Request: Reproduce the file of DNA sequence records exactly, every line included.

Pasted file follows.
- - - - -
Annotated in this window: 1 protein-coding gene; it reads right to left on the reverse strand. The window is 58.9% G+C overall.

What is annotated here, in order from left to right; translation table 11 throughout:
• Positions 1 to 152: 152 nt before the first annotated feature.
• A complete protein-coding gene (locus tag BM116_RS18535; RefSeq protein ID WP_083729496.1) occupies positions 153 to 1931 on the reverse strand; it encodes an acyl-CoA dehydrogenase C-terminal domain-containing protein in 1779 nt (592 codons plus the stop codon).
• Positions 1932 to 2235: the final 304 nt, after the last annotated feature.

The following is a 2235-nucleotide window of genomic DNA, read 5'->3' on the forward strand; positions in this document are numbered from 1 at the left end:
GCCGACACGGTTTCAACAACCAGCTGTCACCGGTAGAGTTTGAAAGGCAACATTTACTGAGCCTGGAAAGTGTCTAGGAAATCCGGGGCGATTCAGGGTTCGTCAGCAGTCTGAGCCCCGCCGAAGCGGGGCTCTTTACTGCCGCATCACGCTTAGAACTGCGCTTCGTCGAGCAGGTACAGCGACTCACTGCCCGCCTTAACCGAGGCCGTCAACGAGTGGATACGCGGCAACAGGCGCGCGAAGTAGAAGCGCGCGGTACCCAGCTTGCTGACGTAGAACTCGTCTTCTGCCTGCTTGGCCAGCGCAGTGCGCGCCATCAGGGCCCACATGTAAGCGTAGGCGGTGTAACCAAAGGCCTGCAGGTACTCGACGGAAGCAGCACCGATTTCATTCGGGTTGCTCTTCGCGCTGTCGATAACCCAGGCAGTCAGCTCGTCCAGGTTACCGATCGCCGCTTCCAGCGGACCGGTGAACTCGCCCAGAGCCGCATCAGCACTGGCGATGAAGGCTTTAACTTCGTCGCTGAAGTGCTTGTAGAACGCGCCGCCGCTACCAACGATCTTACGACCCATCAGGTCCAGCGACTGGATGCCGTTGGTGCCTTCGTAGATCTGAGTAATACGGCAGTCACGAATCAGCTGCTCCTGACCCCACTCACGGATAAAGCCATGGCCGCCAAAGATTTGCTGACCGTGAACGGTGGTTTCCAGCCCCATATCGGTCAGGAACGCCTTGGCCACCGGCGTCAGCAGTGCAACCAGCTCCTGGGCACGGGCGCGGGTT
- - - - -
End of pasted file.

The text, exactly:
Annotated in this window: 1 protein-coding gene; it reads right to left on the reverse strand. The window is 58.9% G+C overall.

What is annotated here, in order from left to right; translation table 11 throughout:
• Positions 1 to 152: 152 nt before the first annotated feature.
• A complete protein-coding gene (locus tag BM116_RS18535; RefSeq protein ID WP_083729496.1) occupies positions 153 to 1931 on the reverse strand; it encodes an acyl-CoA dehydrogenase C-terminal domain-containing protein in 1779 nt (592 codons plus the stop codon).
• Positions 1932 to 2235: the final 304 nt, after the last annotated feature.

The following is a 2235-nucleotide window of genomic DNA, read 5'->3' on the forward strand; positions in this document are numbered from 1 at the left end:
GCCGACACGGTTTCAACAACCAGCTGTCACCGGTAGAGTTTGAAAGGCAACATTTACTGAGCCTGGAAAGTGTCTAGGAAATCCGGGGCGATTCAGGGTTCGTCAGCAGTCTGAGCCCCGCCGAAGCGGGGCTCTTTACTGCCGCATCACGCTTAGAACTGCGCTTCGTCGAGCAGGTACAGCGACTCACTGCCCGCCTTAACCGAGGCCGTCAACGAGTGGATACGCGGCAACAGGCGCGCGAAGTAGAAGCGCGCGGTACCCAGCTTGCTGACGTAGAACTCGTCTTCTGCCTGCTTGGCCAGCGCAGTGCGCGCCATCAGGGCCCACATGTAAGCGTAGGCGGTGTAACCAAAGGCCTGCAGGTACTCGACGGAAGCAGCACCGATTTCATTCGGGTTGCTCTTCGCGCTGTCGATAACCCAGGCAGTCAGCTCGTCCAGGTTACCGATCGCCGCTTCCAGCGGACCGGTGAACTCGCCCAGAGCCGCATCAGCACTGGCGATGAAGGCTTTAACTTCGTCGCTGAAGTGCTTGTAGAACGCGCCGCCGCTACCAACGATCTTACGACCCATCAGGTCCAGCGACTGGATGCCGTTGGTGCCTTCGTAGATCTGAGTAATACGGCAGTCACGAATCAGCTGCTCCTGACCCCACTCACGGATAAAGCCATGGCCGCCAAAGATTTGCTGACCGTGAACGGTGGTTTCCAGCCCCATATCGGTCAGGAACGCCTTGGCCACCGGCGTCAGCAGTGCAACCAGCTCCTGGGCACGGGCGCGGGTT